The United States economy is now out of the emergency room and appears to be on a slow path to recovery. But enormous dosages of monetary medicine continue to be administered and, before long, we will need to deal with their side effects. For now, most of those effects are invisible and could indeed remain latent for a long time. Still, their threat may be as ominous as that posed by the financial crisis itself.
To understand this threat, we need to look at where we stand historically. If we leave aside the war-impacted years of 1942 to 1946, the largest annual deficit the United States has incurred since 1920 was 6 percent of gross domestic product. This fiscal year, though, the deficit will rise to about 13 percent of G.D.P., more than twice the non-wartime record. In dollars, that equates to a staggering $1.8 trillion. Fiscally, we are in uncharted territory.
Because of this gigantic deficit, our country’s “net debt” (that is, the amount held publicly) is mushrooming. During this fiscal year, it will increase more than one percentage point per month, climbing to about 56 percent of G.D.P. from 41 percent. Admittedly, other countries, like Japan and Italy, have far higher ratios and no one can know the precise level of net debt to G.D.P. at which the United States will lose its reputation for financial integrity. But a few more years like this one and we will find out.
An increase in federal debt can be financed in three ways: borrowing from foreigners, borrowing from our own citizens or, through a roundabout process, printing money. Let’s look at the prospects for each individually — and in combination.
Warren can’t bring himself to admit that Obama has screwed the pooch but here’s the reality. If Obama-care goes forward and the so-called stimulus bill is not recalled the mad spending spree is going to accelerate and our nation’s plunge into uncharted debt waters will accelerate. Warren senses the danger but is still having trouble blowing the whistle on the Messiah’s gross incompetence when it comes to economic policy.
Here’s the latest from Saskia Scholtes at the Financial Times:
More than one in eight US mortgage borrowers were behind on payments or facing foreclosure at the end of the second quarter as rising unemployment aggravated the housing crisis, the Mortgage Bankers Association said yesterday.
The percentage of loans in foreclosure or with at least one payment past due rose to 13.16 per cent, the highest since the MBA began records in 1972 and a jump of more than a percentage point since the first quarter.
Jay Brinkmann, chief economist at the MBA, said signs were growing that mortgage performance was being affected more by unemployment than by risky underwriting. It indicates a new stage in the foreclosure crisis that may not be easily addressed by government loan modification programmes.
“There has been a shift in the problem from one driven by the types of loans to one driven by macro problems in the economy and drops in house prices,” Mr Brinkmann said.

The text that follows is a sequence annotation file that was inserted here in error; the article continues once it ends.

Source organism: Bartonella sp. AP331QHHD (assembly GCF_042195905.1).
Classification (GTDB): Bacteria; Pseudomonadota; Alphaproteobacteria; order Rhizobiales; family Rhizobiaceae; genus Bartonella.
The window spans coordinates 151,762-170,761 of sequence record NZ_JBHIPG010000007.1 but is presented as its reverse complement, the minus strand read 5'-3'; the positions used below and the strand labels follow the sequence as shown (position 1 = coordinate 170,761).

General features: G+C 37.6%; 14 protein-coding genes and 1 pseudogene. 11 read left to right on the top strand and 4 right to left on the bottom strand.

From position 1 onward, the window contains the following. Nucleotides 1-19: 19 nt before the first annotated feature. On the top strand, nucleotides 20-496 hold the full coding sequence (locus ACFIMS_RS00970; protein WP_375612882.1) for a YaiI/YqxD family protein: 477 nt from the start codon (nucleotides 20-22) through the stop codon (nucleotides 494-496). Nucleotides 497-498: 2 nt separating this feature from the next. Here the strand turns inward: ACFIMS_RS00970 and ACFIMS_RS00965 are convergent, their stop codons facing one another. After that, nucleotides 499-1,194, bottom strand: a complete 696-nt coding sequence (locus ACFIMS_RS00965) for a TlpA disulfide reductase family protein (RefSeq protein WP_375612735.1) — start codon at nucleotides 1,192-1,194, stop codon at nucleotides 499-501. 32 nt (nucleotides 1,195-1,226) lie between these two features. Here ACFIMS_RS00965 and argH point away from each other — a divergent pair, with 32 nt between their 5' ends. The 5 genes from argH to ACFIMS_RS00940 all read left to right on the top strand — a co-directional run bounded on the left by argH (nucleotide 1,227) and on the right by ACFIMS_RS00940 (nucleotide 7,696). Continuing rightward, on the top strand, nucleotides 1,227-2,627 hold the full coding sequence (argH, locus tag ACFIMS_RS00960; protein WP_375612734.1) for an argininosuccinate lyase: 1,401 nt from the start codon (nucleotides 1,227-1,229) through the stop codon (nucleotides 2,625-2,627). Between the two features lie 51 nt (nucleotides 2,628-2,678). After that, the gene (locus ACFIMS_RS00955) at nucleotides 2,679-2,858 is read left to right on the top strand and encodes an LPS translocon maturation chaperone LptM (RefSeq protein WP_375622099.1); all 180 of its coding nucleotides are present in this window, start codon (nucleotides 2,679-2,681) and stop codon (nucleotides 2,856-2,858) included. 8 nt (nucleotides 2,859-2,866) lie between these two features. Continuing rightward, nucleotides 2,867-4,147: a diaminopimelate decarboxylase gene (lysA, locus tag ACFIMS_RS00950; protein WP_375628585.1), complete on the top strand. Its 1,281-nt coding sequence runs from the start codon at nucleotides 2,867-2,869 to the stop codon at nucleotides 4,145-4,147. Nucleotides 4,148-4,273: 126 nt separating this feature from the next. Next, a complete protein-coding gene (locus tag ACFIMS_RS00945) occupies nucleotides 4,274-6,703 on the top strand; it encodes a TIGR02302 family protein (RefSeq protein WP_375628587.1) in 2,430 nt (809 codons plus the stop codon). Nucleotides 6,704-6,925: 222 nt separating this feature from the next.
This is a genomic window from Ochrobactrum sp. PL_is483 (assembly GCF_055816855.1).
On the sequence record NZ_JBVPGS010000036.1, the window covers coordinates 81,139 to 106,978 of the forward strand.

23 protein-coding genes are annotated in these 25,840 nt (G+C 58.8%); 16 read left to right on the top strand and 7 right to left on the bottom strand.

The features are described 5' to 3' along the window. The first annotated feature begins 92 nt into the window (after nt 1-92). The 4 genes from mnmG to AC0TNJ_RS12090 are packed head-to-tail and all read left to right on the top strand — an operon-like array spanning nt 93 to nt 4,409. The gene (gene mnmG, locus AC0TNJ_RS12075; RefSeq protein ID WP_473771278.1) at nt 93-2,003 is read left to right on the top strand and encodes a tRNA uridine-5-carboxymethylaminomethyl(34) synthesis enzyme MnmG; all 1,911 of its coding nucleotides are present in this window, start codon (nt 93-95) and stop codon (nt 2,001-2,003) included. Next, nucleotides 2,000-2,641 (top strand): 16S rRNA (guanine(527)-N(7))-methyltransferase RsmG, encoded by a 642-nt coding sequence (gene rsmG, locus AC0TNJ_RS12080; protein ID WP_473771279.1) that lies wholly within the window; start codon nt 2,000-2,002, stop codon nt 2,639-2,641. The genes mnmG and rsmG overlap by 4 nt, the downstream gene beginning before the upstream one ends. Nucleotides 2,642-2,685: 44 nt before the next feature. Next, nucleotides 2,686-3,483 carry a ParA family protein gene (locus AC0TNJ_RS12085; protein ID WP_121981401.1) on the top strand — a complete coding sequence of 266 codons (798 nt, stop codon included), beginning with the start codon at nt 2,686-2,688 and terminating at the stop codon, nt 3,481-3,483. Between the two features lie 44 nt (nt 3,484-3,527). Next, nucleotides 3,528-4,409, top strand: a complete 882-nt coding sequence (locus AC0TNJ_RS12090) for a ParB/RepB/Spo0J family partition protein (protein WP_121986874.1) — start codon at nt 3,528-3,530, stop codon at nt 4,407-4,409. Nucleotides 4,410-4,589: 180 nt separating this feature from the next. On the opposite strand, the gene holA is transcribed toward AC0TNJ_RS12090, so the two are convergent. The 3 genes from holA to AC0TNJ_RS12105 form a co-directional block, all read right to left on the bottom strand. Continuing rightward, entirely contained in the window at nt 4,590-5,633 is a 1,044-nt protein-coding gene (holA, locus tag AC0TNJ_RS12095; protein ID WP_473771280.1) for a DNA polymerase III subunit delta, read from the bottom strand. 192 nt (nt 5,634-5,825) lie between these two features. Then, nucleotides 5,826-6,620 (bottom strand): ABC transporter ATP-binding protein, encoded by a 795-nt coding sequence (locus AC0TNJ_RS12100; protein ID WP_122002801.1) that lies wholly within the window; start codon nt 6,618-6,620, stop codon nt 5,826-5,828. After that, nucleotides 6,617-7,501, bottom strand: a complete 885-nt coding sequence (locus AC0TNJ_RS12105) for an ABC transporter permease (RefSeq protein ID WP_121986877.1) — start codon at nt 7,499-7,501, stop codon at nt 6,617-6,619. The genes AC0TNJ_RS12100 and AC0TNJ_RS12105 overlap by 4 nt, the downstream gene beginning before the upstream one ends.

“It’s unlikely we will see meaningful reductions in the foreclosure and delinquency rates until the employment situation improves.”
He expected the peak in foreclosures to trail behind the jobless peak by about six months.
Saskia wrote on Thursday that the credit crunch for consumers was getting worse as well:
Banks reduced access to revolving loans such as credit cards and home equity lines of credit for about one in five US borrowers in the six months to April, according to a new study from Fico, the credit scoring group.
The study shows that as banks cut credit lines for a larger share of US consumers than they had in the previous six months, they also became more aggressive in their cuts. The average decrease to a consumer’s credit line was $5,100, or 15 per cent of average total revolving credit, more than double the $2,200 average reduction in the six months to October 2008.
Big lenders such as Bank of America, Citigroup and American Express have reacted to the economic crisis and rising defaults on consumer loans by raising interest rates, closing inactive accounts and paring credit lines. By reducing their potential exposure to consumer credit, banks are hoping to free up regulatory capital.
Consumer groups and some analysts have expressed concerns that wholesale reductions in credit lines could exacerbate the consumer credit crisis by pushing struggling borrowers closer to the brink.
I don’t want to see the economy continue to go down. It has a terrible human cost. People lose jobs, homes and ultimately families. This is real. The Washington Post had this awful story today:
Wallis and Julie Fay said life seemed to be closing in on them. They lost the Prince William County home, where they lived for more than 15 years, to foreclosure. Eviction was looming. And on Tuesday, Wallis Fay learned that the job transfer he was counting on had fallen through.
“He said: ‘I don’t know what to do. I’m at my last straw,’ ” said Bernice Fortune, a neighbor who answered a call from a shaken Wallis Fay just before 10 p.m. Tuesday. “I said: ‘Hold on to your faith. Hand it over to God.’ ”
Fortune, who was at a prayer group at a nearby IHOP, promised to call when she got home. There was no answer at the Fays a half-hour later. Assuming they had gone to sleep, Fortune left a prayer on their answering machine.
But by then, Fortune said, the couple might have been dead.
Ben Bernake’s happy talk is intended to persuade investors and bankers to hang in there. Hope for the best. But deluding ourselves that we’ve turned the corner when the real fundamentals continue to stink is not helpful. Trapped people do desperate, horrible things.